In each case, the Supreme Court has emphasized that section 1385, codified since the inception of our Penal Code, coexists with statutes defining punishment and must be reconciled with them whenever possible. (Romero, supra, 13 Cal.4th at p. 518, 53 Cal.Rptr.2d 789, 917 P.2d 628; People v. Hatch (2000) 22 Cal.4th 260, 267, 92 Cal.Rptr.2d 80, 991 P.2d 165.) Although the Legislature may eliminate this power, if it elects to do so, the abrogation of section 1385 must be effected in clear and unmistakable terms. (People v. Williams, supra, 30 Cal.3d at p. 482, 179 Cal.Rptr. 443, 637 P.2d 1029, People v. Fritz (1985) 40 Cal.3d 227, 230, 219 Cal.Rptr. 460, 707 P.2d 833.) That a statute mandates a certain penalty is, without more, insufficient to eliminate the trial court's discretionary power to dismiss under section 1385. (Williams, at p. 489, 179 Cal.Rptr. 443, 637 P.2d 1029.) Stated simply, a sentencing statute, whether enacted by legislative act or voter initiative, will not be construed to negate the trial court's traditional power to dismiss under section 1385 absent “ ‘clear legislative [or voter] direction.’ ” (Romero, at p. 518 [Three Strikes legislation]; see also Williams, at p. 482, 179 Cal.Rptr. 443, 637 P.2d 1029 [voter initiative]; Fritz, at p. 230, 219 Cal.Rptr. 460, 707 P.2d 833 [voter initiative]; and People v. Thomas (1992) 4 Cal.4th 206, 210, 14 Cal.Rptr.2d 174, 841 P.2d 159 [sentencing enhancement legislation].)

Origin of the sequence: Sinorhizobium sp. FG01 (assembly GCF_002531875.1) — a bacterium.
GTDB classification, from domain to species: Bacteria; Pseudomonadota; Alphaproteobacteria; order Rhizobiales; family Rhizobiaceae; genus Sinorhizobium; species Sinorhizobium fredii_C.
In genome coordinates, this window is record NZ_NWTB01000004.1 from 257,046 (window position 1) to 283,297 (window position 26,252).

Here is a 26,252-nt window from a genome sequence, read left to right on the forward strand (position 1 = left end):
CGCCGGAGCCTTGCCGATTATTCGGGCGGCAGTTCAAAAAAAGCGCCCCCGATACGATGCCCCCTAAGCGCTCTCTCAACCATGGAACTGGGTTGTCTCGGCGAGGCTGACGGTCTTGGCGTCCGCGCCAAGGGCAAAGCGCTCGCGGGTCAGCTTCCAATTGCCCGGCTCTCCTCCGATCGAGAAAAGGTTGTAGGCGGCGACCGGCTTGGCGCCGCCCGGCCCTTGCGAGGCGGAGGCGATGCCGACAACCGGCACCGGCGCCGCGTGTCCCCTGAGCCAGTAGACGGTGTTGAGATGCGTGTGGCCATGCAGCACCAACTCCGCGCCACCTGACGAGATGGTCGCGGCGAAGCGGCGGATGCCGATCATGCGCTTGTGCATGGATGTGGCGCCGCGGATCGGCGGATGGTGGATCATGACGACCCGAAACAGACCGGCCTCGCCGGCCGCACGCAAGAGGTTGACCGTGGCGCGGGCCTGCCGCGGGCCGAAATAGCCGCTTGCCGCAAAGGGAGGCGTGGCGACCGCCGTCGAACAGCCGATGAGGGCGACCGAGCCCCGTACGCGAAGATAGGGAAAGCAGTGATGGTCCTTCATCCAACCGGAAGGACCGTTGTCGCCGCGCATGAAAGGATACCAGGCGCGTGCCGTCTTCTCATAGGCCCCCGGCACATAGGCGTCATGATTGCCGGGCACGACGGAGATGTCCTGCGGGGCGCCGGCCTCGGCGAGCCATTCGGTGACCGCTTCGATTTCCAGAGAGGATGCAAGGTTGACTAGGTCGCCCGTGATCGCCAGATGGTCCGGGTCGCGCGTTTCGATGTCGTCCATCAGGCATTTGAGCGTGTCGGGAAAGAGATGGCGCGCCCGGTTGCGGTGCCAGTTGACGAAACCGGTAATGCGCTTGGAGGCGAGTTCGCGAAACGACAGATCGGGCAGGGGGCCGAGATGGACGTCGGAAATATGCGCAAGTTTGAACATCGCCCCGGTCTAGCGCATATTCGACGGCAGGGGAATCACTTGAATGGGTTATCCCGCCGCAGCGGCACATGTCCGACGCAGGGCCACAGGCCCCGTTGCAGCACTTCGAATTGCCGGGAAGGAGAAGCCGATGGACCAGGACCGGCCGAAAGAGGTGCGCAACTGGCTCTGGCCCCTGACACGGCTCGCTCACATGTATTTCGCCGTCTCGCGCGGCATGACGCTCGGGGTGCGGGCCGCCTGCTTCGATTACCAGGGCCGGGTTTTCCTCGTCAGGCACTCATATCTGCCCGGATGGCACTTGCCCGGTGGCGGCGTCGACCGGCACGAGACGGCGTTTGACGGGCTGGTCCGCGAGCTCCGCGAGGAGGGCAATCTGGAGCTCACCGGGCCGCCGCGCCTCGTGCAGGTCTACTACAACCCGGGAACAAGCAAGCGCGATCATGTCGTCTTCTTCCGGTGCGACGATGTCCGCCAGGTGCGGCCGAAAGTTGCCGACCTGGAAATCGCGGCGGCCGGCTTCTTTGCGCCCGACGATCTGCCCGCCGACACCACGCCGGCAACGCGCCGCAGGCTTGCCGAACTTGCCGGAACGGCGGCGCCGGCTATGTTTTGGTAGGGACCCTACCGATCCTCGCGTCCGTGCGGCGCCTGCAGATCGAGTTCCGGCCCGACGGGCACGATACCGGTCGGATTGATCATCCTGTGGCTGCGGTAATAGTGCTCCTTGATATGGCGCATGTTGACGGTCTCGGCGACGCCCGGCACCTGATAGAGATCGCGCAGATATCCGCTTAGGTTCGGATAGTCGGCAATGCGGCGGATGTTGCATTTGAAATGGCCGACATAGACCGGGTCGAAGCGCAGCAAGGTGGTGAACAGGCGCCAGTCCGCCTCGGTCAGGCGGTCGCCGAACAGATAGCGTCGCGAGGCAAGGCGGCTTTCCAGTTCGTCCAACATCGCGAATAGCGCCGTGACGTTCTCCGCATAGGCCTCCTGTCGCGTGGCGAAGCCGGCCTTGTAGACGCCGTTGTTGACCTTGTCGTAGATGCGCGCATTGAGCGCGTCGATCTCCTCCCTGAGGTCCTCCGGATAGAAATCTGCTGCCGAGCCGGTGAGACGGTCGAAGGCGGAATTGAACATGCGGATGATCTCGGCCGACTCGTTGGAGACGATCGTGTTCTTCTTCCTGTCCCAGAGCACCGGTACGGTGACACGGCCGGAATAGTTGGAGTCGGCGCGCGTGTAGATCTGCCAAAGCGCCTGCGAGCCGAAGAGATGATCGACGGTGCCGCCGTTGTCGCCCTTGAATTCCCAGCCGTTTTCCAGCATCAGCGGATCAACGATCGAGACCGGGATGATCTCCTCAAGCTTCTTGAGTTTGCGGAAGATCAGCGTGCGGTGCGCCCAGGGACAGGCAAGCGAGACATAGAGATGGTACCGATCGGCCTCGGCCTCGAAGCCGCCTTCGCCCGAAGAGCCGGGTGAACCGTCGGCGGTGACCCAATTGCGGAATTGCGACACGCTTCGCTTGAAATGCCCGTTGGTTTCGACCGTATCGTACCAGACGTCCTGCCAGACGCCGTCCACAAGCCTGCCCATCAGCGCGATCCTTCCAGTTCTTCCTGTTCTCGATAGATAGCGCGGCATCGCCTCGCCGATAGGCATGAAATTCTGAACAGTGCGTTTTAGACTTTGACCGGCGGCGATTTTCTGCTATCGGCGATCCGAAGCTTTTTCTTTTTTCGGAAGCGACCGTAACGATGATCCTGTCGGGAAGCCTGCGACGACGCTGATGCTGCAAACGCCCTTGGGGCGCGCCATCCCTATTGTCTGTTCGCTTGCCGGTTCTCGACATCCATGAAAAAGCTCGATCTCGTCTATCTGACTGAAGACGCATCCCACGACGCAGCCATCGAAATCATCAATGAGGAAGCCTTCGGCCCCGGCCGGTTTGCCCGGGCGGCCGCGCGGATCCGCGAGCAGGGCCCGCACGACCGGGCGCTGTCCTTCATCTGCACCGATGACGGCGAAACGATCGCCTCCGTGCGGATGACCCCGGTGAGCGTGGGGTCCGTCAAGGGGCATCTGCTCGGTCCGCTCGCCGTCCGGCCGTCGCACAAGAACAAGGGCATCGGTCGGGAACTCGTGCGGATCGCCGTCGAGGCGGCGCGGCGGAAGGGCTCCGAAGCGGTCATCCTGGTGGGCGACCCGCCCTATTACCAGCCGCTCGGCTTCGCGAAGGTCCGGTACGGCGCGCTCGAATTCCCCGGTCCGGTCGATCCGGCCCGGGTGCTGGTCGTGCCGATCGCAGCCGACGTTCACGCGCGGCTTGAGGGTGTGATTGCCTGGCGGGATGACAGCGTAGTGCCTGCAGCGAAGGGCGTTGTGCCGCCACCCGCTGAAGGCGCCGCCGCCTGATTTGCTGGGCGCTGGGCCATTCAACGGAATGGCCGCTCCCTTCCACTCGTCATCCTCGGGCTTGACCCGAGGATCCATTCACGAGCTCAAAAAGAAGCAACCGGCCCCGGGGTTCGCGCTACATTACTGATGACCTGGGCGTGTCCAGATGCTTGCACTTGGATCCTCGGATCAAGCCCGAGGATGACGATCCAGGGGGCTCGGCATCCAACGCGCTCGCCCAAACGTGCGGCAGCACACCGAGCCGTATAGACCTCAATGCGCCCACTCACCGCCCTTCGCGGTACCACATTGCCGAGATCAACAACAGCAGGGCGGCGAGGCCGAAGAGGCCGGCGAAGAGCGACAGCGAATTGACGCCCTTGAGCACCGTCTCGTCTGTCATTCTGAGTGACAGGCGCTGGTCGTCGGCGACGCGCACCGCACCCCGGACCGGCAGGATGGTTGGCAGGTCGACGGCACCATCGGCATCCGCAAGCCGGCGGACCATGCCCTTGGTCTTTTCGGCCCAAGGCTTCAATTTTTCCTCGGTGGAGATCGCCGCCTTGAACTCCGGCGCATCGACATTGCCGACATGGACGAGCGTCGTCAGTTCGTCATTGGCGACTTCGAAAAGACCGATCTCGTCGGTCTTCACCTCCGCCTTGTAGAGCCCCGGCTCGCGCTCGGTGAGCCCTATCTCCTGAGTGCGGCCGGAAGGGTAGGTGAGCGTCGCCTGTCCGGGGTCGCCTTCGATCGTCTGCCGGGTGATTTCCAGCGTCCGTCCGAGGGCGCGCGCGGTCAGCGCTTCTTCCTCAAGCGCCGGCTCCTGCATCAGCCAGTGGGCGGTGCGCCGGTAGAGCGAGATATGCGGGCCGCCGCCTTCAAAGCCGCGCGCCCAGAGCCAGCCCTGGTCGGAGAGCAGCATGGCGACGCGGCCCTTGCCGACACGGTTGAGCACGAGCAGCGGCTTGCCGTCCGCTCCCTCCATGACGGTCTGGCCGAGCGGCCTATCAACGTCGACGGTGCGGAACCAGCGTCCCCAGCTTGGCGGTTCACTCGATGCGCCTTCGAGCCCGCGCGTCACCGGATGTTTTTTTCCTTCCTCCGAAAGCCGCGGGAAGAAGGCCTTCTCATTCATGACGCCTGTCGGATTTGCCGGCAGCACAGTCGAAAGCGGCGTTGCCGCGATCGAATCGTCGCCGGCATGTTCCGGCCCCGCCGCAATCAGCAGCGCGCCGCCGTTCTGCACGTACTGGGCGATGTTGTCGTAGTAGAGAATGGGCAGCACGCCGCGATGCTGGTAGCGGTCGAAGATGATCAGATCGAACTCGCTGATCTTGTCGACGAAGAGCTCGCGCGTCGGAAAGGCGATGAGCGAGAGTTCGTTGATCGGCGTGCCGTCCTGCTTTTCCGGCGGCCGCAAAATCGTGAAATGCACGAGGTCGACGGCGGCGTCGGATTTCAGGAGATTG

B. Neither the Language Nor the Ballot Analysis of Proposition 36 Evidences a Clear Directive to Divest the Court of Its Power to Use Section 1385
1. Proposition 36 does not expressly prohibit the use of section 1385
In determining whether Proposition 36 clearly and unmistakably precludes the trial court's exercise of discretion under section 1385 to create eligibility for probation and drug treatment for an otherwise ineligible defendant, we first consider the language of the proposition itself. (People v. Rizo (2000) 22 Cal.4th 681, 685, 94 Cal.Rptr.2d 375, 996 P.2d 27.) Proposition 36 provides: “Notwithstanding any other provision of law, and except as provided in subdivision (b), any person convicted of a nonviolent drug possession offense shall receive probation.” (§ 1210.1, subd. (a).) Subdivision (b) then states, “Subdivision (a) does not apply to ․ [¶] [a]ny defendant who previously has been convicted of one or more serious or violent felonies” qualifying as a strike under the Three Strikes law. (§ 1210.1, subd. (b)(1).)